the keys until March 2013 as the work is not complete. When the buyer asks reasons for the delay, he is presented with an option: take back the Rs 60 lakh paid from 2007 to 2010.
The buyer had two choices then. One, he may wait indefinitely for the project to complete, as he has already exhausted his funds. Two, he can take Rs 60 lakh back and look for other options.
This is also not possible as the rates in the area have doubled and he will get a far smaller unit for the same price at that locality. This buyer in this case has lost both the house and time. The developer will sell the same flat to another buyer at the current market value say Rs 12,000 per sq ft and would make Rs 1.2 crore, an extra profit of Rs 60 lakh.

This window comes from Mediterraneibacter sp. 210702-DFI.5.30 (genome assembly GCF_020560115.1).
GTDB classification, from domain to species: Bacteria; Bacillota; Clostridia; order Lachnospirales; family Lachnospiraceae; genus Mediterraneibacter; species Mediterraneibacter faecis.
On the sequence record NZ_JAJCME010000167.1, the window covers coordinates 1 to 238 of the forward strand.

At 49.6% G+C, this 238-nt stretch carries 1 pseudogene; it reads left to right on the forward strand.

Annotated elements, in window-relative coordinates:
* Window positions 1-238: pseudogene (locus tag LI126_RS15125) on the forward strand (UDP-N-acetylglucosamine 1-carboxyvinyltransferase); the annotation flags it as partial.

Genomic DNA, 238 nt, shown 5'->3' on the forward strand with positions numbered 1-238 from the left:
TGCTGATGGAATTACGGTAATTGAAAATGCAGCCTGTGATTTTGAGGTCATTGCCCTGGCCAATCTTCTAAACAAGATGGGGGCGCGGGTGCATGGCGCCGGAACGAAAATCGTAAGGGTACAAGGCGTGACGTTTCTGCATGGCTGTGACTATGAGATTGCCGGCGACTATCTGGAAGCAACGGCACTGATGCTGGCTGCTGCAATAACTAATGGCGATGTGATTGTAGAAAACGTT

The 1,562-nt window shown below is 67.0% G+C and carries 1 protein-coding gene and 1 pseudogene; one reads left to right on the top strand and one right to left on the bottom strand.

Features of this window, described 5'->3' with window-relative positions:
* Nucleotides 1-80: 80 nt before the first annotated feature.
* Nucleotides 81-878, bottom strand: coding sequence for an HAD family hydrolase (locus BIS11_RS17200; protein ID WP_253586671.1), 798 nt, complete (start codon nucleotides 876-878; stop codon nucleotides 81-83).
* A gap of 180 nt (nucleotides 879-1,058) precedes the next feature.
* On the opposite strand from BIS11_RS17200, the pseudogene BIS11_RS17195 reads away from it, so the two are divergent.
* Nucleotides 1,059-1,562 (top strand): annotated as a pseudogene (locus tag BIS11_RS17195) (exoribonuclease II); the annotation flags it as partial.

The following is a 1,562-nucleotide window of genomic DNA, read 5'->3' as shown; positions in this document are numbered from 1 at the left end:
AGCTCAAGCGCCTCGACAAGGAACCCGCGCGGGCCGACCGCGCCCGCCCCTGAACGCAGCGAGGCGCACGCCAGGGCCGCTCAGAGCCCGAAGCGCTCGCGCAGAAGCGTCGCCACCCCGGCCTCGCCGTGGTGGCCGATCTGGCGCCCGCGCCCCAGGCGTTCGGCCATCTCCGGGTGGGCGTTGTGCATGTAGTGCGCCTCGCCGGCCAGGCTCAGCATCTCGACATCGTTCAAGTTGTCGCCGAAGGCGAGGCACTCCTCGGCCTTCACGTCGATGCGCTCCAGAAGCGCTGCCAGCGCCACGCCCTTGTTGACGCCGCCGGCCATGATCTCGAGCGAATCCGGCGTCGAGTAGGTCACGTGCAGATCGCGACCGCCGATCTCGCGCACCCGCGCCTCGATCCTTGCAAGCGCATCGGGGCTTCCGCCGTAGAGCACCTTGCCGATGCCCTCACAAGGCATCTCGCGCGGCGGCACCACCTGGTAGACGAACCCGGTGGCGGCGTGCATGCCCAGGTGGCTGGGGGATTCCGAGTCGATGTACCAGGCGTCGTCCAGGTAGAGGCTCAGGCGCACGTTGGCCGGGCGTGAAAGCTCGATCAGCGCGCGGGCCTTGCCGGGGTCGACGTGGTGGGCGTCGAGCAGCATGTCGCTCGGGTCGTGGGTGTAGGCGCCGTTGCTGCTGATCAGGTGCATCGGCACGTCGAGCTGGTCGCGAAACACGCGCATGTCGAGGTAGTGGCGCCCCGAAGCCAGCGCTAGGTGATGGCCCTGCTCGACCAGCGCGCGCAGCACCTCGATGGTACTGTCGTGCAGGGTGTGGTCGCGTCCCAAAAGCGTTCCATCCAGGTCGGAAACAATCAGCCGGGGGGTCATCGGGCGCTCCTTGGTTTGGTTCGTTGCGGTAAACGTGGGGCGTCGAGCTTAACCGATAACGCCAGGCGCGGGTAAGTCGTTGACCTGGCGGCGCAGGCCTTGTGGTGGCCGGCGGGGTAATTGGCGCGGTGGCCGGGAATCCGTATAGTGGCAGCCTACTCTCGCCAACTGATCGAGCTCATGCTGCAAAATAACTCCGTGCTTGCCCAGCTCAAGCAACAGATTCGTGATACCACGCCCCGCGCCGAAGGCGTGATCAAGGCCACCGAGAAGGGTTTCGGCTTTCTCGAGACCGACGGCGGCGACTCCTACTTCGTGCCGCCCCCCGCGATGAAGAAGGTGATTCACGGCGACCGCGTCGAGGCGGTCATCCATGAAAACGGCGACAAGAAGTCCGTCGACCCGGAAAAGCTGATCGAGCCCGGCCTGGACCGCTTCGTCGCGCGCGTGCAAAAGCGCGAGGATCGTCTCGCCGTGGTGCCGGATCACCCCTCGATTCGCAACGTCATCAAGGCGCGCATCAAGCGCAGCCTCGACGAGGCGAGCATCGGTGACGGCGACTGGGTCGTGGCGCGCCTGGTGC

“In some cases, where the buyers are able to exert some pressure, the developers have paid about 10 to 12 per cent interest on the amount refunded,” says R Madan, an advocate who is fighting on behalf of buyers. “However, the interest was calculated from the date of possession mentioned in the agreement till the date of refund. The developers happily paid that interest as it was only for 2-3 years while they used the buyer’s money for 6 years without interest. On the other hand this interest was not substantial for the buyer to match the current market value of another flat in the vicinity,” adds Madan.
In India, sale agreements are usually prepared by the developers. The usual agreement for a standard under-construction project would usually indicate 3-4 years as the time-frame for completion. The buyer is bound to arrange the fund within this period while the developer is bound to keep his side of the deal and hand over the keys on the mentioned delivery date.
It is expected that the developer — being a businessman — must have considered all possible factors while finalising the cost and the time frame for delivery. “He has presumably paid for the land and cleared the legal title before